We are in 2011, and who has been dominating the conversation for the past few months? Kreayshawn. To a lesser extent, V-Nasty. On the less controversial side, there’s Mac Miller, Yelawolf, and Machine Gun Kelly (who strangely reminds me of Milkbone, a 90s-era rapper from New Jersey who had a few noteworthy tunes- one, consequently titled “Keep It Real,” go figure- before fading to black).
And there are others. Macklemore. Hoodie Allen. Chris Webby. Sam Adams. Iggy Azalea. Action Bronson. Even Riff Raff. I could probably list twenty more white rappers who are semi-popular right now to the average high school and college kid, but who most rap critics and “serious” rap people never heard of.
But what difference does that make, really? It’s unfortunate, but rare as it is an Odd Future-like situation where the internet hype machine and actual fans are aligned in their interests in an act. Now, more often than not, tastemakers who feed the hype machine are feeding it bullsh*t that arguably nobody really cares about, and fans are making their presence felt with metrics on social networks that really matter- Facebook and Youtube.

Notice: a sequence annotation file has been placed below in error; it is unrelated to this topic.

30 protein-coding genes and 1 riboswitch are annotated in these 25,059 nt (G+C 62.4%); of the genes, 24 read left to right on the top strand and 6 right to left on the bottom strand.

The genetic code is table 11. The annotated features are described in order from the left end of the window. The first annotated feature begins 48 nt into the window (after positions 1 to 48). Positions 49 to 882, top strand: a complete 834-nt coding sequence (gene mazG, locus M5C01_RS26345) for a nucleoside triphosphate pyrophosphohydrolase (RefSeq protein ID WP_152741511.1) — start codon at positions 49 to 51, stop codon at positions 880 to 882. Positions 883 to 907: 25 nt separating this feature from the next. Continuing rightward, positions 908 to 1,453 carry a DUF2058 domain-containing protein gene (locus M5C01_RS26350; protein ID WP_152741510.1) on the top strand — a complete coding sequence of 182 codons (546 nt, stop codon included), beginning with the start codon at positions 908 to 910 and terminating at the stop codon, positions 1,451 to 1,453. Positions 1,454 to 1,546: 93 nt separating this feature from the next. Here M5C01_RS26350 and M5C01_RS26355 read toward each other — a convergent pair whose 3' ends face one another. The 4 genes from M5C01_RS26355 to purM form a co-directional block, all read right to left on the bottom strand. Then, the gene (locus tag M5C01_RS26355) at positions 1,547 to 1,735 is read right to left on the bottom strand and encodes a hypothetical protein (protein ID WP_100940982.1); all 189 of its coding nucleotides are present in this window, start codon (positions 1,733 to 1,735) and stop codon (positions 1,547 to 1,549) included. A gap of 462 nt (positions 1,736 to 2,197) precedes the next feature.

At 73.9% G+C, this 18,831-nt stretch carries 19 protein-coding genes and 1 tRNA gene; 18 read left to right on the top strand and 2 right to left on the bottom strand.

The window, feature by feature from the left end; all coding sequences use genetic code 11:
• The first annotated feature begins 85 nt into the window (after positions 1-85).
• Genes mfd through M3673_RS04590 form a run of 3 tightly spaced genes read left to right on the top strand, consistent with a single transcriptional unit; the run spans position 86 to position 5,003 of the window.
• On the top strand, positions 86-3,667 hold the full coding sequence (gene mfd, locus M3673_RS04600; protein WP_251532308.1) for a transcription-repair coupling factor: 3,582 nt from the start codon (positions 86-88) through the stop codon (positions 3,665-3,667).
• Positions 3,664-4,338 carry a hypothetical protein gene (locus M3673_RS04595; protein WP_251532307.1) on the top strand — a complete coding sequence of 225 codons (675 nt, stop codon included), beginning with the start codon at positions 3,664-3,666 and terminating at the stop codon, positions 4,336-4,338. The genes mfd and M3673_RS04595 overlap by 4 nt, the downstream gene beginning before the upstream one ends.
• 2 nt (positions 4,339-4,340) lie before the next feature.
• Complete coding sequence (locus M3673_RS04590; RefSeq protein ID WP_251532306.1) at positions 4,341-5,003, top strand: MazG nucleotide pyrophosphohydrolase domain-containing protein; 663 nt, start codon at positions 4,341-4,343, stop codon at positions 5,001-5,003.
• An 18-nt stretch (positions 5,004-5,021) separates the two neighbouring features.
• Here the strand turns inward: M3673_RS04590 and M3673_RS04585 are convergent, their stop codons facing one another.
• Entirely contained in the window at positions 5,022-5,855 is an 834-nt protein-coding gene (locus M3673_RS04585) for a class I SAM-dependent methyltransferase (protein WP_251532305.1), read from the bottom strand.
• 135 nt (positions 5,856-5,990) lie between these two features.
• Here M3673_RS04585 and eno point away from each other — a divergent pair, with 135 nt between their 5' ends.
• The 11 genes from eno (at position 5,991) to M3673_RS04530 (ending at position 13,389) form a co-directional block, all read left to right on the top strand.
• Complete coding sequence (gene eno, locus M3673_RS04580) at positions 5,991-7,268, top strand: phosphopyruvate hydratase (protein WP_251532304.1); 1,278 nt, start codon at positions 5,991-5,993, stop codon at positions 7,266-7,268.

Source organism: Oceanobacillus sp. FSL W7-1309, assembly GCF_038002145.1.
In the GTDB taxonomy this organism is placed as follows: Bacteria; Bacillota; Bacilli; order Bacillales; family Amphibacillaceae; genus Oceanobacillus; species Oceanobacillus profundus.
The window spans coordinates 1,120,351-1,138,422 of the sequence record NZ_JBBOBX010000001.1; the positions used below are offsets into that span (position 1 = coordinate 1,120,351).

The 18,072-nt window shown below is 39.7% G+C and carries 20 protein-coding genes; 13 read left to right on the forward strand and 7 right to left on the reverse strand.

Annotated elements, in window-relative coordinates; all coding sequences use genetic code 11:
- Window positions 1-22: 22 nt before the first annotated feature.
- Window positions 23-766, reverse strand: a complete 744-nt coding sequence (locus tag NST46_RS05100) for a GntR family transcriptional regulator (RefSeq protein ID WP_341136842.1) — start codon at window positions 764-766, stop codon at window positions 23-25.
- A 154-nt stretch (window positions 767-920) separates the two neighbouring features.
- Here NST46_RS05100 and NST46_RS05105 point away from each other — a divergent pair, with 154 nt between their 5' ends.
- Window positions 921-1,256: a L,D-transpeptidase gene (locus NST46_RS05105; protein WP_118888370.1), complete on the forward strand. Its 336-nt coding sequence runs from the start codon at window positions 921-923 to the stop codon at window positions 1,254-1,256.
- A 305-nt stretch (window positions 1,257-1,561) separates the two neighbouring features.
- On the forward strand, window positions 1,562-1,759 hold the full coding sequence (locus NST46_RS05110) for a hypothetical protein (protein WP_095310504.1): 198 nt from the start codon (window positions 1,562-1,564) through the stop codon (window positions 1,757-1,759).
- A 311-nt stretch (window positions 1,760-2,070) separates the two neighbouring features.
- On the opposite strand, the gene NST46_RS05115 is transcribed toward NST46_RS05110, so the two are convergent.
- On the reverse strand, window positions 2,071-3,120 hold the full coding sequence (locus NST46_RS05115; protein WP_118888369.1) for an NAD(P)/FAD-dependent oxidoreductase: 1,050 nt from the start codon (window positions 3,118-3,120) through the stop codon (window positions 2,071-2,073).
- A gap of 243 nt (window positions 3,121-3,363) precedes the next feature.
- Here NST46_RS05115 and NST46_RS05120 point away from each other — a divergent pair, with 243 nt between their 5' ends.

The old system was built on a top down model, where the old guard- artists, executives, fans, “the industry,” etc- would have to give you their blessing for you to really make it in the game. Despite selling millions of records, Vanilla Ice never got that far. Eminem did. It’s this weird, sort of hard to define thing where artists who are perceived to be “of the culture” maintain some sort of relevancy in it. That relevancy is tough to fade. Look at Paul Wall. The guy hasn’t had a hit record in years, but his popularity in hip-hop circles is still high. No matter how sh*tty his music may be, Paul Wall is seen as being “down.”
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